“Those guys that can do amazing things didn’t start like that…”
This is Greg.
Greg Manchess. He’s an amazing painter, and an even more amazingly nice guy. I’m lucky enough to be able to call him a friend.
He’s received just about every award there is at The New York Society of Illustrators, and I don’t want to jinx him…but…let’s just say…there are many of us who will be surprised if he doesn’t wind up in the Hall of Fame, someday.
For two years I lived in New York, hanging around Greg weekly while working as an assistant to his agent.
Greg was kind enough to pass on a lot of little bits of wisdom to me, and one in particular fixed in my mind.
Well, you can probably guess, but I’ll give you a chance to figure it out.
We were talking about the young guys who are so talented. I think I was expressing my frustration with how Jason Chan–who is my same age–grew so fast with art, while I had to struggle a lot more for technical progress.
Greg’s response stuck with me.
Quick bit of background: about ten or twenty years before this conversation, Greg flew out to Japan to study martial arts from true ninja masters. While he didn’t seek to become a martial artist, he did seek to understand the underlying principles.
As I was complaining this day, Greg stopped me and said, “You know, a lot of these young guys; they come out strong, and then they just fade away. When you spend time with these guys in Japan that are in their sixties and seventies and can do these amazing things, the thing they always tell you is that they couldn’t do it in their thirties, or even in their forties. Nuh uh. They didn’t grow like this…”
…and with his fingers, Greg drew a straight line going up at a steep angle.
“No,” Greg continued, and then he drew a line that looked like this:
Using his thumb and his pointer finger, he drew this exponential line.
Does that look familiar?
The conversation quickly moved on to other topics, but my mind grabbed hold on this thought, and has been mulling over it ever since.
Only now, after years of it percolating at the back of my mind, would I recognize that hand-motion Greg made with a name…
You should know it by now.
Compound Interest: The Eighth Wonder of the World
In the last month, my mind hit a tipping point.
I’ve called old friends, wrote emails to former teachers, and just searched like a beggar to find anyone who might want to talk about Compound Interest.
I’ve had insights from so many sources, such as:
“Of course! Haven’t you heard that Warren Buffet says that his use of Compound Interest on the money that was in holding on insurance claims is how he got rich?” (Finance)
Or, “Of course, Compound Interest is why the technocracy of Silicon Valley is so concerned about the method by which automation affects jobs.” (Robotics)
Or, “Yes, we have to pay great attention to Compound Interest when we’re fighting a bacterial infection. The general public just has no idea of the dangers of a bacteria’s anti-biotic resistance.” (Medicine)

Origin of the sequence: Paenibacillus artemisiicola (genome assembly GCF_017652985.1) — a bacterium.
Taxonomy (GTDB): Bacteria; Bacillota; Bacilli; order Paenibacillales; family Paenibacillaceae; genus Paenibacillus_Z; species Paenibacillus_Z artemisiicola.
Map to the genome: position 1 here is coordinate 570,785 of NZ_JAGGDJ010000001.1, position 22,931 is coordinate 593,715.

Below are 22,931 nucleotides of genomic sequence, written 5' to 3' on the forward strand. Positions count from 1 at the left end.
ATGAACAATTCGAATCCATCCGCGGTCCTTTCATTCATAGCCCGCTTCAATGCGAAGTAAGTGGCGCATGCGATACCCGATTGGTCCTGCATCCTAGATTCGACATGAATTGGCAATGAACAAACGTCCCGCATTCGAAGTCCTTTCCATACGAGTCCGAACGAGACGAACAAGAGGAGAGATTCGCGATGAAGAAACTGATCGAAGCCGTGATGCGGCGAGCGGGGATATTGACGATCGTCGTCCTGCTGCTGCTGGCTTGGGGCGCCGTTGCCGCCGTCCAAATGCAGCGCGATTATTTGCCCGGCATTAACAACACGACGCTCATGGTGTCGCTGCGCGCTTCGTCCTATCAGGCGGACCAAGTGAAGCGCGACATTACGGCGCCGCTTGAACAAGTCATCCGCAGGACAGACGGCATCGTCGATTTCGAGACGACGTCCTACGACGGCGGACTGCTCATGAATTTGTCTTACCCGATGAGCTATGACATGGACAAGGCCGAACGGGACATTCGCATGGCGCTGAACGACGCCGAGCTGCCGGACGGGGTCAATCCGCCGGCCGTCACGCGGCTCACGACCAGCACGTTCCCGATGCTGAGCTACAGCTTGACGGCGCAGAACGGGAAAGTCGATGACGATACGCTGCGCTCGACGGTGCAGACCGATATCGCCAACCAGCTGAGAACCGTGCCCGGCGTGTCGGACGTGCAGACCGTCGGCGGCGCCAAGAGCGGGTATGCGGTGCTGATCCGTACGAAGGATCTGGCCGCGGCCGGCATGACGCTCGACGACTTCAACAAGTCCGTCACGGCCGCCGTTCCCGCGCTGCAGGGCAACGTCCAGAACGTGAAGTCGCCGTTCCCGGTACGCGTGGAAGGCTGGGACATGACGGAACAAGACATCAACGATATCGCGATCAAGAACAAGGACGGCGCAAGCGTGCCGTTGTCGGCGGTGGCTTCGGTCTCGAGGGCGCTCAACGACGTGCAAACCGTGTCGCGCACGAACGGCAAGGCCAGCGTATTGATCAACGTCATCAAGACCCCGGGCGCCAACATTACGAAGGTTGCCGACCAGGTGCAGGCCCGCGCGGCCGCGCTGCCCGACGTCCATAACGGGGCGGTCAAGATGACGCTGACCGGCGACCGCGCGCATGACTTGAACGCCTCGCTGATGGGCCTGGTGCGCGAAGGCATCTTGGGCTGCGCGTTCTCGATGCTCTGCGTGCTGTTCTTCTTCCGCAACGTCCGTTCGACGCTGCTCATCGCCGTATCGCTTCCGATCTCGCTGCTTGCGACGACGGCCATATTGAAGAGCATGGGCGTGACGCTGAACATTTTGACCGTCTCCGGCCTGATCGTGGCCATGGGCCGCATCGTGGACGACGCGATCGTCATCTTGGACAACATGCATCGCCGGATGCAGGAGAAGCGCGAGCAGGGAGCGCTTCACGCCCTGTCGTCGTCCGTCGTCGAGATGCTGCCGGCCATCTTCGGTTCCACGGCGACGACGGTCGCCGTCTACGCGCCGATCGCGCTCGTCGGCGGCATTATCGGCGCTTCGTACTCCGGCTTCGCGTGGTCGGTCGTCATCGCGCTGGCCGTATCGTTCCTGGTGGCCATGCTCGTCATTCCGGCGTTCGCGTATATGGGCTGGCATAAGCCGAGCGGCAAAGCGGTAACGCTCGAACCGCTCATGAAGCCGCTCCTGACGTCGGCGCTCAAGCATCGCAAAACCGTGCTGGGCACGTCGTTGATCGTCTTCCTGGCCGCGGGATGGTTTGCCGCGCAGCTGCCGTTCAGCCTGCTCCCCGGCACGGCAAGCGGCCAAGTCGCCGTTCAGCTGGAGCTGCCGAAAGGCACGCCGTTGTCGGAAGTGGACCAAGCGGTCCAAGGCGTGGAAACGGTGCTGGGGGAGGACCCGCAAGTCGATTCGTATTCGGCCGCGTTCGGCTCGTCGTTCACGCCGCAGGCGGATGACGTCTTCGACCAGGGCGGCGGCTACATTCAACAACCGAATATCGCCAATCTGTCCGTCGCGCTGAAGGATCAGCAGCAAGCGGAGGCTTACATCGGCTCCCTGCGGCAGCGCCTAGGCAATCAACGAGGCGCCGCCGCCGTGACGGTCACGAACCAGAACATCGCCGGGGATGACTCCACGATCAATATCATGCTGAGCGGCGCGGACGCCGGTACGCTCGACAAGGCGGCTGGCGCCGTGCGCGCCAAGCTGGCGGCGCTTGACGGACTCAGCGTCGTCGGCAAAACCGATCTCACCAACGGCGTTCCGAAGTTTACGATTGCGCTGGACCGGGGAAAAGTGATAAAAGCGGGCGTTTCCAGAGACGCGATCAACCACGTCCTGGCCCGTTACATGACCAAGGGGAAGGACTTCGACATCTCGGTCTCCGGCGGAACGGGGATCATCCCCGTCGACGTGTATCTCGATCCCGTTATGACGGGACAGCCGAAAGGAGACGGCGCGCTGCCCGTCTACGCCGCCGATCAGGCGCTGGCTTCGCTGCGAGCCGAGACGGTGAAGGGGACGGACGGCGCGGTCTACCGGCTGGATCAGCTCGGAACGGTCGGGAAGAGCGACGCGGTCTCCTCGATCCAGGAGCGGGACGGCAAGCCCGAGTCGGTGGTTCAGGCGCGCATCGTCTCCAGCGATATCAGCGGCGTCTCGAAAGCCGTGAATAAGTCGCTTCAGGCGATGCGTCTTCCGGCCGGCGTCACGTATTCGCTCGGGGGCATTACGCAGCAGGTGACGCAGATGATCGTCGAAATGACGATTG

And now, we just had an example with Greg. ‘Becoming an amazing old artist isn’t a linear process. It’s exponential. [i.e. Compound Interest.]‘ (Art)
Suddenly finding a new principle that nearly every process in the world can have in common–from getting rich to becoming an amazing storyteller–felt a bit like Carry Grant at that climactic scene in the famous movie, Charade.
You know the scene, the one where he discovers the secret? That secret that I won’t give away, in case you haven’t seen it?
In fact, here, I can show you!
(P.S. The copyright on Charade is expired, due to a legal error, and so is in the public domain. Feel free to watch the whole movie from the beginning, to get the full effect! Or, if you’ve already seen it and just want to catch that one moment, scroll to time mark 1:29:52)
A conclusion, and yet a commencement
It’s just one new principle. And yes, there are so many others upon which the universe relies.
But oh, discovering this new principle is such a joy.
If Compound Interest is used by the likes of Warren Buffet to become rich, and by the ninjas in Japan to become physically powerful, and by Greg Manchess to become an amazing painter…what else is Compound Interest good for?
Can we use it in storytelling?
Can we use it in our life? With our children and our spouses? And our friends?
Can we use it to find answers about that ever pressing question, “Why does anything in the universe exist at all?”
If we truly understood the power and technique of Compound Interest, couldn’t this large and ever expanding universe suddenly become…small?
Food for thought.
Thank you for reading. See you next week!
P.P.S. As always, I would love to hear your thoughts! Tell me how Compound Interest affects you, and your thoughts on this miracle of nature.